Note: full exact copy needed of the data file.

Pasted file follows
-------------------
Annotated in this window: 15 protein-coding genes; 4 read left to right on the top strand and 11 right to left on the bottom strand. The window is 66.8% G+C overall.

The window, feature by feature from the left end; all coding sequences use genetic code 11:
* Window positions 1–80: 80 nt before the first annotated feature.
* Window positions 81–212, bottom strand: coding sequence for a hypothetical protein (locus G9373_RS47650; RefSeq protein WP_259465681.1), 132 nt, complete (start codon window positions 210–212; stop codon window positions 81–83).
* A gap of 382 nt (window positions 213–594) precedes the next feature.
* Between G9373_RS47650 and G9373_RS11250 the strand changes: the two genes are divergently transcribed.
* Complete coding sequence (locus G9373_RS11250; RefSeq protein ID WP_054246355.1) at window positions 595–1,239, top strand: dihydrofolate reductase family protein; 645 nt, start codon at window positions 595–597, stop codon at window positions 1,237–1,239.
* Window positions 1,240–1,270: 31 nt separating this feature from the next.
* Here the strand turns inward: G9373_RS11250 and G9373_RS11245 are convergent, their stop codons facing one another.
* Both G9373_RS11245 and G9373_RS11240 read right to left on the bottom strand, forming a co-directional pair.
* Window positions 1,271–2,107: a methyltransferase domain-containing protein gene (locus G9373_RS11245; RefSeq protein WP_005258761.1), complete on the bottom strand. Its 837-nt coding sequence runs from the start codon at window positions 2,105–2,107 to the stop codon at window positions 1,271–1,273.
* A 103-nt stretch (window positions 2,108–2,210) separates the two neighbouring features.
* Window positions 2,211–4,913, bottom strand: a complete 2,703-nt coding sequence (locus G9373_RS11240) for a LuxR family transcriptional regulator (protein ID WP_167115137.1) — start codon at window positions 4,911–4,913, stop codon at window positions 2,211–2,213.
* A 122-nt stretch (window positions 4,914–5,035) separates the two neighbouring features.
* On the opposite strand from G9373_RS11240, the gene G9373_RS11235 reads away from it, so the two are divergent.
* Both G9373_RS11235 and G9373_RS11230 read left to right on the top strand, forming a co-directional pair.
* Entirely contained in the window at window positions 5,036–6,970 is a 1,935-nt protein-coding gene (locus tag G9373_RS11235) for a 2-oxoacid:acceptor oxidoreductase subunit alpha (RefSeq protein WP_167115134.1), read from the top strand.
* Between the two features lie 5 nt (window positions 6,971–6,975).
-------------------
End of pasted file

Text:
Annotated in this window: 15 protein-coding genes; 4 read left to right on the top strand and 11 right to left on the bottom strand. The window is 66.8% G+C overall.

The window, feature by feature from the left end; all coding sequences use genetic code 11:
* Window positions 1–80: 80 nt before the first annotated feature.
* Window positions 81–212, bottom strand: coding sequence for a hypothetical protein (locus G9373_RS47650; RefSeq protein WP_259465681.1), 132 nt, complete (start codon window positions 210–212; stop codon window positions 81–83).
* A gap of 382 nt (window positions 213–594) precedes the next feature.
* Between G9373_RS47650 and G9373_RS11250 the strand changes: the two genes are divergently transcribed.
* Complete coding sequence (locus G9373_RS11250; RefSeq protein ID WP_054246355.1) at window positions 595–1,239, top strand: dihydrofolate reductase family protein; 645 nt, start codon at window positions 595–597, stop codon at window positions 1,237–1,239.
* Window positions 1,240–1,270: 31 nt separating this feature from the next.
* Here the strand turns inward: G9373_RS11250 and G9373_RS11245 are convergent, their stop codons facing one another.
* Both G9373_RS11245 and G9373_RS11240 read right to left on the bottom strand, forming a co-directional pair.
* Window positions 1,271–2,107: a methyltransferase domain-containing protein gene (locus G9373_RS11245; RefSeq protein WP_005258761.1), complete on the bottom strand. Its 837-nt coding sequence runs from the start codon at window positions 2,105–2,107 to the stop codon at window positions 1,271–1,273.
* A 103-nt stretch (window positions 2,108–2,210) separates the two neighbouring features.
* Window positions 2,211–4,913, bottom strand: a complete 2,703-nt coding sequence (locus G9373_RS11240) for a LuxR family transcriptional regulator (protein ID WP_167115137.1) — start codon at window positions 4,911–4,913, stop codon at window positions 2,211–2,213.
* A 122-nt stretch (window positions 4,914–5,035) separates the two neighbouring features.
* On the opposite strand from G9373_RS11240, the gene G9373_RS11235 reads away from it, so the two are divergent.
* Both G9373_RS11235 and G9373_RS11230 read left to right on the top strand, forming a co-directional pair.
* Entirely contained in the window at window positions 5,036–6,970 is a 1,935-nt protein-coding gene (locus tag G9373_RS11235) for a 2-oxoacid:acceptor oxidoreductase subunit alpha (RefSeq protein WP_167115134.1), read from the top strand.
* Between the two features lie 5 nt (window positions 6,971–6,975).